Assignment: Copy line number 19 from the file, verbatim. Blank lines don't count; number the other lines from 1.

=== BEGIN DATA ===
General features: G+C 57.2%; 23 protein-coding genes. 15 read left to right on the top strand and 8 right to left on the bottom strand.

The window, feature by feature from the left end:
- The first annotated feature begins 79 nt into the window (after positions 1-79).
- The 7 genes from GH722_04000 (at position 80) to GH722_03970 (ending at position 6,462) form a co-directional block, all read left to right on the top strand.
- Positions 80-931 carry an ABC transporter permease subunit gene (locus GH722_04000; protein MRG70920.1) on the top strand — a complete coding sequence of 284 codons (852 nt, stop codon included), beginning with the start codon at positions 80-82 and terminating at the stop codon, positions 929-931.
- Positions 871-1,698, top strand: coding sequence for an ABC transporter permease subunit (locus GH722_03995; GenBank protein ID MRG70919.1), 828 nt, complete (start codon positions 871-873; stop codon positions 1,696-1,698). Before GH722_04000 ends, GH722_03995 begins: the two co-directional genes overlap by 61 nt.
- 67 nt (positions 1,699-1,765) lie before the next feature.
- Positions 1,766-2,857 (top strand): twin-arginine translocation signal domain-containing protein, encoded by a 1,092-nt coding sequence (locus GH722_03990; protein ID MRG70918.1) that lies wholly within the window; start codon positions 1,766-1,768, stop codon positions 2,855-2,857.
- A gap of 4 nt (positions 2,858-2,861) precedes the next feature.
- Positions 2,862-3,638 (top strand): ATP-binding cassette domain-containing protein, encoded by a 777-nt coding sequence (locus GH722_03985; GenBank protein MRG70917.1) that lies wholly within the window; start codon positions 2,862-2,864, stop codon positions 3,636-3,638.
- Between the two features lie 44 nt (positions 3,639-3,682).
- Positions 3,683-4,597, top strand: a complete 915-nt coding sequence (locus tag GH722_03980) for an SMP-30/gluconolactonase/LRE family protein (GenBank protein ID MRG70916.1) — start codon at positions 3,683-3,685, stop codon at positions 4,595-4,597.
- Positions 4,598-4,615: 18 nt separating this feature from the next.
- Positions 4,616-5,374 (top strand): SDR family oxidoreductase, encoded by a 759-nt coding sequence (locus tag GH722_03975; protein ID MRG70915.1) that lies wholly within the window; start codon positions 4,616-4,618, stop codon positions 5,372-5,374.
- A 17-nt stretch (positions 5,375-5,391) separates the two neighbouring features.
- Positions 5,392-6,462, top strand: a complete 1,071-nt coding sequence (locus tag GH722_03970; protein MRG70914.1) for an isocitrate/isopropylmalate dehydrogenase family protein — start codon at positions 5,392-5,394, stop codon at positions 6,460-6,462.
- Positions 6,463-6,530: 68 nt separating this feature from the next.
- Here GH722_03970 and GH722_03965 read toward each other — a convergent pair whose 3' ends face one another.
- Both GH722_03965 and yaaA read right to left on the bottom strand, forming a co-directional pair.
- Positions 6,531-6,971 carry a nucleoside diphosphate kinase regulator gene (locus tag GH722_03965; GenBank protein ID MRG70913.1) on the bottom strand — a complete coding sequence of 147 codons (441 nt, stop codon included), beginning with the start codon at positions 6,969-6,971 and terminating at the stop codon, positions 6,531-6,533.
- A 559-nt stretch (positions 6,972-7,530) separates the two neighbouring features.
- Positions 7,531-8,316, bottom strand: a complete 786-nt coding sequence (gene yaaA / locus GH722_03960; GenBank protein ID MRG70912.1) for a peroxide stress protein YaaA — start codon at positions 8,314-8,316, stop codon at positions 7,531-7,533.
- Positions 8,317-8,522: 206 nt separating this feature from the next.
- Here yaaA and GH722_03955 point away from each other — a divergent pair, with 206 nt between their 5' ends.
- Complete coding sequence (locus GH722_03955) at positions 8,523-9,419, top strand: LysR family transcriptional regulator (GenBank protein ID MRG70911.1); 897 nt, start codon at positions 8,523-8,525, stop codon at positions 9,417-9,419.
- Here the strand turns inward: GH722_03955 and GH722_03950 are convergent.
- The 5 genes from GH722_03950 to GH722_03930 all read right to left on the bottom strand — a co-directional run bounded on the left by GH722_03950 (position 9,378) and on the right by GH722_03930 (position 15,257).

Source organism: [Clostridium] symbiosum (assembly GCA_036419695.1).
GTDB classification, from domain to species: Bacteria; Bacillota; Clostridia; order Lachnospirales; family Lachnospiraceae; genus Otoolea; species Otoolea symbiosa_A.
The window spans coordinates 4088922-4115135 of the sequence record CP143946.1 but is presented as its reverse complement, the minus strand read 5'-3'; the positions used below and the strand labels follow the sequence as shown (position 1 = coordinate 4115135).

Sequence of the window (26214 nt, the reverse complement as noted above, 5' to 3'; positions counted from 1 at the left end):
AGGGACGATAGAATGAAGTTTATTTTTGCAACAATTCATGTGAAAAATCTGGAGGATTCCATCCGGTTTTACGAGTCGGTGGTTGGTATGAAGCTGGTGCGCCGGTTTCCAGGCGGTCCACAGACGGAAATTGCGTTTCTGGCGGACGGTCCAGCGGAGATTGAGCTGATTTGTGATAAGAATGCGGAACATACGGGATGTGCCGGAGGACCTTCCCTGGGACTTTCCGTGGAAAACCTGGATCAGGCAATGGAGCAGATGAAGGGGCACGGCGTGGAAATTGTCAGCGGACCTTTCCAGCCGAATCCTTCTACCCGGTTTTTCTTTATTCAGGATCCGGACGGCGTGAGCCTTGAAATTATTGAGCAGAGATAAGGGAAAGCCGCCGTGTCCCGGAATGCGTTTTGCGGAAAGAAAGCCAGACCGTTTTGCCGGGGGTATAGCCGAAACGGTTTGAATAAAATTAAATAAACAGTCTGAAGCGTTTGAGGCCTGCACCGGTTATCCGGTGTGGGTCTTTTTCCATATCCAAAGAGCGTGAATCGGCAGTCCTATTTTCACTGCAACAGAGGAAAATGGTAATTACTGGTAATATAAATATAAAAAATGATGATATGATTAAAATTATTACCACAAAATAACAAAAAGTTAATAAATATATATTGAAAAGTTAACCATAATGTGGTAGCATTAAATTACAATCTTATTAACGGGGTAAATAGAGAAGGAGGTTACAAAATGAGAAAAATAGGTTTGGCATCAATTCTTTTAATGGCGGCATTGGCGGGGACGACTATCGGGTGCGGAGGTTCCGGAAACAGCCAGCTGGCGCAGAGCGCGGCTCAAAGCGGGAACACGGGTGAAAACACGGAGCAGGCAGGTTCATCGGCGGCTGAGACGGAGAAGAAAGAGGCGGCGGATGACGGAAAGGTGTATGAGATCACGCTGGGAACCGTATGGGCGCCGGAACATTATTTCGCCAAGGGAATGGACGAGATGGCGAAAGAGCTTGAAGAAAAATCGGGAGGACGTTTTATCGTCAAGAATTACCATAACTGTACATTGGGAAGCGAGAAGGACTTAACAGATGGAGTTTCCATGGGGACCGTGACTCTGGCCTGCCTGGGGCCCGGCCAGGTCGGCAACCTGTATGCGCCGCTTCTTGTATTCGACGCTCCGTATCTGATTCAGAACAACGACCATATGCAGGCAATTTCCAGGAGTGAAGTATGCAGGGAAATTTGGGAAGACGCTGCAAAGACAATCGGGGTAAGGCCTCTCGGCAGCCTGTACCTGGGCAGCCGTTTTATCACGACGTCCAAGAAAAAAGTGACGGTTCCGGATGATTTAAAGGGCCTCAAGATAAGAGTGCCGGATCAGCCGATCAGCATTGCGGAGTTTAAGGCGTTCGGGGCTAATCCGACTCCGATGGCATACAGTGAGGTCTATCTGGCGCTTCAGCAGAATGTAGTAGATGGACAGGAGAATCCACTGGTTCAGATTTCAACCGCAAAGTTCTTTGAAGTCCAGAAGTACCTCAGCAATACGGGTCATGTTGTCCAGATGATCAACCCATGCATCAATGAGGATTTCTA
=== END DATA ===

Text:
- Both GH722_03965 and yaaA read right to left on the bottom strand, forming a co-directional pair.